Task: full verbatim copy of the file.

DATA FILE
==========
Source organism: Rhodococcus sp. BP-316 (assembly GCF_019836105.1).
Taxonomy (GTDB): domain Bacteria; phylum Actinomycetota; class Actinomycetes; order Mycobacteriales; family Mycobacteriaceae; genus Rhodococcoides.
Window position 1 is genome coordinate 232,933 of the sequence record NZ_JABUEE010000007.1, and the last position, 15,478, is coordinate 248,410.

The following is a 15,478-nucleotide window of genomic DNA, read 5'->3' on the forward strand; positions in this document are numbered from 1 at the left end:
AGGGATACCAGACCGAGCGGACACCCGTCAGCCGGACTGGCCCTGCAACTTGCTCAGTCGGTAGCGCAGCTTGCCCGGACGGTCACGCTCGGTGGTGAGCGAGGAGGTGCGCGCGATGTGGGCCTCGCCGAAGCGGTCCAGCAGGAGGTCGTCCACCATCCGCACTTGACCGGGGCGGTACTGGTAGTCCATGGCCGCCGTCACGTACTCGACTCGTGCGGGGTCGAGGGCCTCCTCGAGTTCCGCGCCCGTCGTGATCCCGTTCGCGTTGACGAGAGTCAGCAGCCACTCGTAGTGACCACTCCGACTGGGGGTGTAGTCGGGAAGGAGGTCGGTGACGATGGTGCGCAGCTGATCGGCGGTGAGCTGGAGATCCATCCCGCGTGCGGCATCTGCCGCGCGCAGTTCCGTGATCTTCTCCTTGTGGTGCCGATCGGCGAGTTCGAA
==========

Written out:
Source organism: Rhodococcus sp. BP-316 (assembly GCF_019836105.1).
Taxonomy (GTDB): domain Bacteria; phylum Actinomycetota; class Actinomycetes; order Mycobacteriales; family Mycobacteriaceae; genus Rhodococcoides.
Window position 1 is genome coordinate 232,933 of the sequence record NZ_JABUEE010000007.1, and the last position, 15,478, is coordinate 248,410.

The following is a 15,478-nucleotide window of genomic DNA, read 5'->3' on the forward strand; positions in this document are numbered from 1 at the left end:
AGGGATACCAGACCGAGCGGACACCCGTCAGCCGGACTGGCCCTGCAACTTGCTCAGTCGGTAGCGCAGCTTGCCCGGACGGTCACGCTCGGTGGTGAGCGAGGAGGTGCGCGCGATGTGGGCCTCGCCGAAGCGGTCCAGCAGGAGGTCGTCCACCATCCGCACTTGACCGGGGCGGTACTGGTAGTCCATGGCCGCCGTCACGTACTCGACTCGTGCGGGGTCGAGGGCCTCCTCGAGTTCCGCGCCCGTCGTGATCCCGTTCGCGTTGACGAGAGTCAGCAGCCACTCGTAGTGACCACTCCGACTGGGGGTGTAGTCGGGAAGGAGGTCGGTGACGATGGTGCGCAGCTGATCGGCGGTGAGCTGGAGATCCATCCCGCGTGCGGCATCTGCCGCGCGCAGTTCCGTGATCTTCTCCTTGTGGTGCCGATCGGCGAGTTCGAA